Faces of Obamacare: Day 3 "20-somethings" -- Young adults are key to the Affordable Care Act. They tend to be a good risk for insurers because they have fewer medical problems than older people and therefore cost less to cover. However people in their 20s historically have avoided insurance because they think they don’t need it or believe it’s too expensive.
Photo: Richard Watkins/rwatkins@ajc.com
Photo: Richard Watkins/rwatkins@ajc.com

Voices on health care: 20-somethings

About this series: The 20-somethings

Young adults are key to the Affordable Care Act. They tend to be a good risk for insurers because they have fewer medical problems than older people and therefore cost less to cover. Insurance companies now have no choice but to cover anyone who signs up, including people who are chronically ill and, therefore, more expensive to cover. So the law needs those younger people to balance out the sicker folks who will enroll. The problem: People in their 20s historically have avoided insurance because they think they don’t need it or believe it’s too expensive. The Affordable Care Act requires that they obtain insurance, but will they pay the cost or continue to go without?

Robert Kushner

Age: 27

City: Atlanta

Situation: Although he could have afforded insurance, Kushner has gone without it since he went off his mother’s policy several years ago. He acknowledges that this decision has cost him physically. Kushner’s employer offers insurance but he has so far declined to take it.

Impact of ACA:

As of Jan. 1, Kushner will be required by law to have health insurance or face a penalty. The penalty, which will be assessed by the IRS, amounts to just $95 or 1 percent of income, whichever’s higher, the first year. It increases to $695 or 2.5 percent of income in 2016. But Kushner’s employer provides insurance at no cost to him, so he won’t have to worry about penalties.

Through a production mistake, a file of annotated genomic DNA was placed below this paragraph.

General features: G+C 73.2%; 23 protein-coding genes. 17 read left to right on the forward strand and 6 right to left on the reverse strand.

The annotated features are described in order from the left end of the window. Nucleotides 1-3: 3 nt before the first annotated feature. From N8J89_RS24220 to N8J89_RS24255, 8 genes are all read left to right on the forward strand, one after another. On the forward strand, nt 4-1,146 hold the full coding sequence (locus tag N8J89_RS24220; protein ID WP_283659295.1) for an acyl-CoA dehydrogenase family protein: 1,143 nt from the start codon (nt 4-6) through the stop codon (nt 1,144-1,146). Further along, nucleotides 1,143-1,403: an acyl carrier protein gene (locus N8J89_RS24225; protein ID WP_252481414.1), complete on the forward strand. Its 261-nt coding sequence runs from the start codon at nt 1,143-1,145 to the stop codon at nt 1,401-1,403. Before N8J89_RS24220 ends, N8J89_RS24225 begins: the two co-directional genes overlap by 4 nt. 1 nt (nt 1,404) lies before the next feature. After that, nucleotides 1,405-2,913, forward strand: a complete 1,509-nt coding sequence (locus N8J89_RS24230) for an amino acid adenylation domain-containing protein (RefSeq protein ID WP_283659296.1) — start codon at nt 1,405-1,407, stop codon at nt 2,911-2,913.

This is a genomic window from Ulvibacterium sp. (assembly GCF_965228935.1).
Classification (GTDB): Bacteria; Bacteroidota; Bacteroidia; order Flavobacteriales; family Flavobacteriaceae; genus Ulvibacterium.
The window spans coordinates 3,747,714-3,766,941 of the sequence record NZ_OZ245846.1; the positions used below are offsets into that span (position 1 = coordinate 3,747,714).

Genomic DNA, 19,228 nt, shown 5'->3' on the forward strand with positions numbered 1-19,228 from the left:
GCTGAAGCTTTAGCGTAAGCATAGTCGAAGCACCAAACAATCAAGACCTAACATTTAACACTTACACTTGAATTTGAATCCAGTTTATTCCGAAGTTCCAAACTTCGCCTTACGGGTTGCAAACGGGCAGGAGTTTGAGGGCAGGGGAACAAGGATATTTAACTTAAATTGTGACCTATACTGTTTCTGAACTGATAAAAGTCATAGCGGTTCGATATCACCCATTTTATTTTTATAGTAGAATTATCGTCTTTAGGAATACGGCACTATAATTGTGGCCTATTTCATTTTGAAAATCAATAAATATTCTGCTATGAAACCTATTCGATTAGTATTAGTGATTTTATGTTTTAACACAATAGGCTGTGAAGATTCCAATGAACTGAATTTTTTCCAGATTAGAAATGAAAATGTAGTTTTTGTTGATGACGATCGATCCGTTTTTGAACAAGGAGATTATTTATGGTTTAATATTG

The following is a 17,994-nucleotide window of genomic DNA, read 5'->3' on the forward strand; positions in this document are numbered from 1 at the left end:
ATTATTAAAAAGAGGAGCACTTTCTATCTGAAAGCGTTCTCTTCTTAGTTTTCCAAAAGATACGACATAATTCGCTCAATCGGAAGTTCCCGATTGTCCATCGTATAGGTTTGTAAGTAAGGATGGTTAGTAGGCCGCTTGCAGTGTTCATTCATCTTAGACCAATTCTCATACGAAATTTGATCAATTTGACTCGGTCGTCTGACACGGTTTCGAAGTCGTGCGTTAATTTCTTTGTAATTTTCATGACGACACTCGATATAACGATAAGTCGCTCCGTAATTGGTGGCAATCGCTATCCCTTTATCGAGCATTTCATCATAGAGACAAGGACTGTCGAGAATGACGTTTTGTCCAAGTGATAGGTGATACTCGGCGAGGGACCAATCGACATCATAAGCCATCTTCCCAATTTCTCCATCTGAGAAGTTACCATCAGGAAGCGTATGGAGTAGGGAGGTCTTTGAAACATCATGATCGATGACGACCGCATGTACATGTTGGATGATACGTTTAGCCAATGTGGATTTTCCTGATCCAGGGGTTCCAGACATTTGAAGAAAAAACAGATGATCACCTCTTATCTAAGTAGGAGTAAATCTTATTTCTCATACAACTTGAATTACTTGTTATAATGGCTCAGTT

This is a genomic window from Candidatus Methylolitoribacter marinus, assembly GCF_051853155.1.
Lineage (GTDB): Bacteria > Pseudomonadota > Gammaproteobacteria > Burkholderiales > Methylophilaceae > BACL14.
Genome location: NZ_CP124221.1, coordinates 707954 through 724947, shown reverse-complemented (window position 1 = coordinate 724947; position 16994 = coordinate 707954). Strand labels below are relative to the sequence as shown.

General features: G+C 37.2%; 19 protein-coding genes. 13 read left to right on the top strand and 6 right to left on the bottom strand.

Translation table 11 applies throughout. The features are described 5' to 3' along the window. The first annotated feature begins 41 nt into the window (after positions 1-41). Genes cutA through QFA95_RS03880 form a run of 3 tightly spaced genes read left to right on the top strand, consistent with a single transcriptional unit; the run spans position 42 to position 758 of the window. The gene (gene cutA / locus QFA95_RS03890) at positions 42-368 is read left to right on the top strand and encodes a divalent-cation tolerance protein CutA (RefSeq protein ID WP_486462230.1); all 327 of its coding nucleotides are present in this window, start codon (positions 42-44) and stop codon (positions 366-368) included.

Kushner’s view:

Four or five years ago I tore my anterior cruciate ligament and meniscus while playing flag football. I stepped in a divot and it popped. I didn’t get it repaired because I didn’t have insurance and couldn’t afford to pay for it out of pocket. Now it limits my physical activity and I’m told I’m pre-arthritic in my right knee. I guess there’s a lot of scar tissue in there.

The cost of health insurance was never an issue for me. It was just the hassle of getting quotes and feeling like I was being swindled. I’d get a quote and the price was good, and then they’d come back and it was a lot higher. It got to the point where I didn’t want to give them my money.

I work as the general manager at the Ivy Buckhead. I’ve been there for two years. The Ivy has always offered insurance for managers. I started (working) at the door, so I didn’t always have it, but I’ve been eligible for insurance since becoming a manager.

Now that I am in a position where health coverage is offered to me, I plan on accepting it graciously, although I have been dragging my feet in submitting the paperwork.

Had I been in the position where I needed to shop for insurance at the exchange, I don’t think I would have been inclined to do so, regardless of the imposed fine.

JaNea Buckingham

Age: 27

City: Decatur

Situation: Buckingham worked for five years as a financial sales rep for MetLife after graduating from Clark Atlanta. The company provided insurance. But she left that job to pursue an entrepreneurial dream — publishing a consumer women’s shoe magazine, Shoed-In. Now she has no health care coverage.

Impact of ACA: As of Jan. 1, Buckingham will be required to buy health insurance or face a penalty. She could get a low-cost catastrophic health plan on the exchange for about $150 a month, or she could buy better coverage for between $200 and $250 monthly. Her income varies, but it’s likely to be too high for her to qualify for a tax credit to help cover premiums.

Buckingham’s view: I have friends who might be unhappy with their job but they stay because they have kids and can’t afford to quit and give up the benefits. They can’t take the risk. I knew if I left I would have a hard time getting insurance. Health care was a big part of a tough decision. But I felt I’d rather take the chance now at a young age rather than when I was older.

I could have kept health insurance through COBRA when I quit my job, but I couldn’t afford the payments. I’d be picking between health and food. I’m a little bit nervous about not having insurance. Not by any stretch of the imagination do I think of myself as bulletproof. But I decided to put it in God’s hands. It’s actually caused me to become more educated about home cures. And I’ve gotten more creative with things like buying glasses. I go online and only pay for the cost of the exam, and I get the glasses free.

It’s a real fear of mine having a big medical problem. I know some hospitals with programs where they treat you on an income-based scale. That would pretty much be my plan.